Mitchell Miller Absolutely. And there was a lot of talk, as you know, in the weeks ahead before the potential shutdown earlier, about whether or not there would be some kind of crossing of the aisles and some of the more moderate Democrats would go along with the Republicans and try to save Kevin McCarthy. But it quickly became clearer in the hours running up to that infamous vote that the Democrats were not going to do that. Now, of course, the Republicans point a finger at the Democrats and say, look, if you really wanted to save the institution of the U.S. House, you would have taken some kind of action along those lines. And of course, both parties are always partizan, but it is interesting to see this back and forth and the fact that although there are groups like The Problem Solvers and other more centrist groups, they’ve really been kind of pushed aside, even though they tried to make some of these moves, as you mentioned, they really have less power in some respects than they used to have. And it’s really amazing how as few as eight members of Congress can wield this much power.
Tom Temin All right. We have discussed the prospect for a budget being established even by that deadline, and that’s not looking very good. Anything else that’s going on? I mean, there’s a federal pay raise that is part of the discussion here. A military pay raise and and so on.
Mitchell Miller Yeah. So all of those issues that were brought up during the debate prior to the potential shutdown are still there. The fact that the pay raise is there, as you mentioned. The fact that Kevin McCarthy himself said one of the reasons that he decided to do what he did with that short term measure was because of the military and concerns about military personnel not getting paid. None of those issues have gone away. And so we’re going to be right back to square one, I think. And then, as you well know, this whole appropriations process is just really broken. The Republicans have tried to get back to regular order, but really they tried to get back to regular order in about a week as opposed to taking six weeks off during the summer. So that was clearly not going to happen. And then you look at historically, Congress has not passed 12 appropriations bills since 1996. And in fact, Congress since we’ve gone to the more modern age, if you will, under the 1974 Congressional Budget Act, there’s only been four times that they’ve done this on time. And that goes again all the way back to the mid-nineties. So something has to change. I don’t know exactly what some people have floated the idea of going to an appropriations year that actually matches the calendar year that you don’t always hit up on this Oct. 1 date and then get into these arguments over continuing resolutions. But there is no doubt and lawmakers will say this themselves, that the real appropriations program here is busted.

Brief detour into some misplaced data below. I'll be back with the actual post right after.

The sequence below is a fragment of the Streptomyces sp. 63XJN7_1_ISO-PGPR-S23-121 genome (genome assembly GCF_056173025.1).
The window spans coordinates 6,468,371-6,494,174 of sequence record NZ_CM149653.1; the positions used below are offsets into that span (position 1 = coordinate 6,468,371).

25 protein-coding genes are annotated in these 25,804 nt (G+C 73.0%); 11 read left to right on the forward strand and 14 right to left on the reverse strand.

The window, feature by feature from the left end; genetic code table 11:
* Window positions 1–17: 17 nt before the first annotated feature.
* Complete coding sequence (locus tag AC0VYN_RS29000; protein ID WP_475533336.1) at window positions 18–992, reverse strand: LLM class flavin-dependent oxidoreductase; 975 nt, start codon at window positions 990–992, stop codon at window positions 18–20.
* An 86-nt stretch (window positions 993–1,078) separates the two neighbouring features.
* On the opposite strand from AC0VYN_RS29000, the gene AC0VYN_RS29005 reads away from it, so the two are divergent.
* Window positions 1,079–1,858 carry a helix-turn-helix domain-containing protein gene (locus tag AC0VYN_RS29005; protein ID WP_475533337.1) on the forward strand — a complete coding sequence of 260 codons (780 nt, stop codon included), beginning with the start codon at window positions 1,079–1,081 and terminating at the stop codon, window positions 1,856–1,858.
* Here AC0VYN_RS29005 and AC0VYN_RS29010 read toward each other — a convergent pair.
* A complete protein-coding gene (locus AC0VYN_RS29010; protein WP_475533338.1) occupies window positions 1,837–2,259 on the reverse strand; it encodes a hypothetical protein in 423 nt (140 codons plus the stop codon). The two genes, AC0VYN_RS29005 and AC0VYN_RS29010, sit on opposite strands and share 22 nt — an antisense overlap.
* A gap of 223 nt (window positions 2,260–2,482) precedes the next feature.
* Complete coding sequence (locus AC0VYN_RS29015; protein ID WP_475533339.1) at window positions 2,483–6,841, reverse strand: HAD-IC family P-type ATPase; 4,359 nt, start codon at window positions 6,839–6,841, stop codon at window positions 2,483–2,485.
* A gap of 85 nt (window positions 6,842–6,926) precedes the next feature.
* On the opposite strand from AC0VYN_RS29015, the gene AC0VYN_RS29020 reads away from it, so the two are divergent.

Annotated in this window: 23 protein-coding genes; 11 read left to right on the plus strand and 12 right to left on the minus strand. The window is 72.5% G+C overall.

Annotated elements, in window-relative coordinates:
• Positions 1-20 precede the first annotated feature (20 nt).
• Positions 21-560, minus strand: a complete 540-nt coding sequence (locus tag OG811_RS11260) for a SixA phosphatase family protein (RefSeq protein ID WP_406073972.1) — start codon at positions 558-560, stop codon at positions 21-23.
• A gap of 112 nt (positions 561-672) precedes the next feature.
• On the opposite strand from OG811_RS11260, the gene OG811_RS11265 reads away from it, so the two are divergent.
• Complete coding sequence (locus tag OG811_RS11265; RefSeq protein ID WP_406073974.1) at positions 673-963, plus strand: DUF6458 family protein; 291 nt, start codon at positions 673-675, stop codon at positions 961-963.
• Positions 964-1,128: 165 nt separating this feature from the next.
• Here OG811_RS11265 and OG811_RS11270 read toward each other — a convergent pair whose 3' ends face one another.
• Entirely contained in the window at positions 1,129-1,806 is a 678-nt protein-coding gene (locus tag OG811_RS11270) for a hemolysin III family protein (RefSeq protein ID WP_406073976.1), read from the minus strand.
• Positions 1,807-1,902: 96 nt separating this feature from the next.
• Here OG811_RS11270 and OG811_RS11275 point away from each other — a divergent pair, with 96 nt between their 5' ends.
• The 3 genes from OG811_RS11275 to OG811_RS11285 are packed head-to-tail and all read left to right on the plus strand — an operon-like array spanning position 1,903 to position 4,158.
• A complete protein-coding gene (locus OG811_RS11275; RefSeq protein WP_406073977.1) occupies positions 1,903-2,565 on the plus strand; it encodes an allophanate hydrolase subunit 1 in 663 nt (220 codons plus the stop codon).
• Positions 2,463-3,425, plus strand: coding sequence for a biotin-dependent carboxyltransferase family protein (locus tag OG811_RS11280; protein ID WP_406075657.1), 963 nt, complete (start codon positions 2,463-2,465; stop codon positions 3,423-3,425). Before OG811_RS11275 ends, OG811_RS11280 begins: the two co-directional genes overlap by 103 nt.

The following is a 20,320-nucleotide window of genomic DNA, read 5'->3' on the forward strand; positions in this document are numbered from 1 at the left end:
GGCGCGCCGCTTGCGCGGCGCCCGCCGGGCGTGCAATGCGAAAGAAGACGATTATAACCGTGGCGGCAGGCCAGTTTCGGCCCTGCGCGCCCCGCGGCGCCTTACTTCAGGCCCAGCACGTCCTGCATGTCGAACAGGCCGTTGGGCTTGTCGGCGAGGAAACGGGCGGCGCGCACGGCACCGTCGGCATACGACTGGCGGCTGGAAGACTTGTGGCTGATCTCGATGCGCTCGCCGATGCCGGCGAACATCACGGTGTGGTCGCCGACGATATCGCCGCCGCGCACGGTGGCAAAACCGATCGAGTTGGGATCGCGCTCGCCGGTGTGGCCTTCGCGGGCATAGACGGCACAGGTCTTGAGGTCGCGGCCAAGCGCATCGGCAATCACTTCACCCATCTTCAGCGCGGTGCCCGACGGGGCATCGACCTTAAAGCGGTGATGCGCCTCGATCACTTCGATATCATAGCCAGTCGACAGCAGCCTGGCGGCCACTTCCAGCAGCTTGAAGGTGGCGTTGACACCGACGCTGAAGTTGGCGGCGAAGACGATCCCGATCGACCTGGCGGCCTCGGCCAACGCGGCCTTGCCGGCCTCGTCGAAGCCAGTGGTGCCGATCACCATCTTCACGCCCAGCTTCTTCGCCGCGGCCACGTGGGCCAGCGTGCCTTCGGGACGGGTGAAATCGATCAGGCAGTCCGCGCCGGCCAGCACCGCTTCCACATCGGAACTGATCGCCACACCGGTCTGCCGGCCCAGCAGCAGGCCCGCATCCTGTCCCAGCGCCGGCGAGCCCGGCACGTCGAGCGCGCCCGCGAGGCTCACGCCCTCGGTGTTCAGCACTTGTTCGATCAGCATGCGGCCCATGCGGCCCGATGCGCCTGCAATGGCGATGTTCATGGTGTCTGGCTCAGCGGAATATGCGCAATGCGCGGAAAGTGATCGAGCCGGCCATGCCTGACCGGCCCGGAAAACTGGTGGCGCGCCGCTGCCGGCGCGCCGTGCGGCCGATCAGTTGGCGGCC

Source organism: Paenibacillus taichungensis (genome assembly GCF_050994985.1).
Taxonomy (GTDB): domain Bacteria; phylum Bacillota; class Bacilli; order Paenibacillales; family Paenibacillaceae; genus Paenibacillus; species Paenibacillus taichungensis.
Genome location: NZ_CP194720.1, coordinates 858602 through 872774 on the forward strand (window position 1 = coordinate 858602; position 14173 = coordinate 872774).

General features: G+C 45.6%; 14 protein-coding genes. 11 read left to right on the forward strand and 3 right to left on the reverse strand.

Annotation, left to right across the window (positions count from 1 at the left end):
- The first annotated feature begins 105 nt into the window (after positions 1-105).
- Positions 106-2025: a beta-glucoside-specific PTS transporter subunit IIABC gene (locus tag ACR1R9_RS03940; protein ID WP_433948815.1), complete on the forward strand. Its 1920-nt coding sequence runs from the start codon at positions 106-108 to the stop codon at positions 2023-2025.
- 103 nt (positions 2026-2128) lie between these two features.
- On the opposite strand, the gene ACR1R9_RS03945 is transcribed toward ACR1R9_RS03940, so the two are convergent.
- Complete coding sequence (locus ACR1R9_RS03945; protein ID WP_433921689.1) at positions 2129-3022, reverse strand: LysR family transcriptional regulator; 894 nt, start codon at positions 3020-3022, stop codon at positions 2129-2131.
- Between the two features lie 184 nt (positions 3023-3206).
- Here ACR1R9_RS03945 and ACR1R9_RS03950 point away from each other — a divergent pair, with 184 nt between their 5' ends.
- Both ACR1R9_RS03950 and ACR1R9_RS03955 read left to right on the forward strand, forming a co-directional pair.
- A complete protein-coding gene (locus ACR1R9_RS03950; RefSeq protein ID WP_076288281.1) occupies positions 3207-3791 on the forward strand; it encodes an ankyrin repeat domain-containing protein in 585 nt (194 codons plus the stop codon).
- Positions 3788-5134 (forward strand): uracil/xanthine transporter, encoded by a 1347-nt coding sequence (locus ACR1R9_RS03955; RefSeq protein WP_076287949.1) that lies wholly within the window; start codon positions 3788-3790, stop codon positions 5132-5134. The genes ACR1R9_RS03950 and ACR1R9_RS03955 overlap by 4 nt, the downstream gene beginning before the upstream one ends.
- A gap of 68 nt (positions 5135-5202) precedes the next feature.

Tom Temin Wow. And just a quick couple of questions with international implications. One is the Ukraine question then becomes totally up in the air because there was no, even in the C.R., there was nothing for Ukraine. And the Pentagon has a few months of dollars left to keep supplying Ukraine. And then the border. There’s money for walls that bizarrely now will be built by the Biden administration. These are also deeply unresolved issues.
Mitchell Miller Absolutely. And they are only going to get more intensified as we move ahead. You take Ukraine, for example. We knew that Ukrainian aid support was probably going to start weakening over a period of time, but it’s really accelerated quite a bit now, especially in connection with everything that’s happening as we’ve just talked about with the House GOP. You have a House speaker candidate in Jim Jordan who has made it very clear he does not want more aid for Ukraine. There’s already a lot of nervousness on the Senate side, particularly about whether or not this supplemental that the White House has asked for of $24 billion, is that now in danger? And even though the majority of lawmakers, I think, in the House and Senate actually support more aid for Ukraine, again, because you have this vocal group and a lot of people pushing back against it, that is going to be a huge fight. And then you had this major reversal in connection with the southern border by the White House this past week. A lot of people on the Republican side are saying, we told you so. And the White House trying to explain it has had a little bit of difficulty doing that. But there is no doubt that is going to be a huge issue because it’s already one of the top priorities of the House speaker’s race that the top candidates, whoever comes out on top on this, is going to be making sure that there is more resources, that more attention to the southern border. And you’re already seeing reaction now from the White House. Many Republicans saying finally and some of them saying part of this is because so many migrants have been sent to urban areas across the country in major cities and blue areas of the country are now really struggling with this.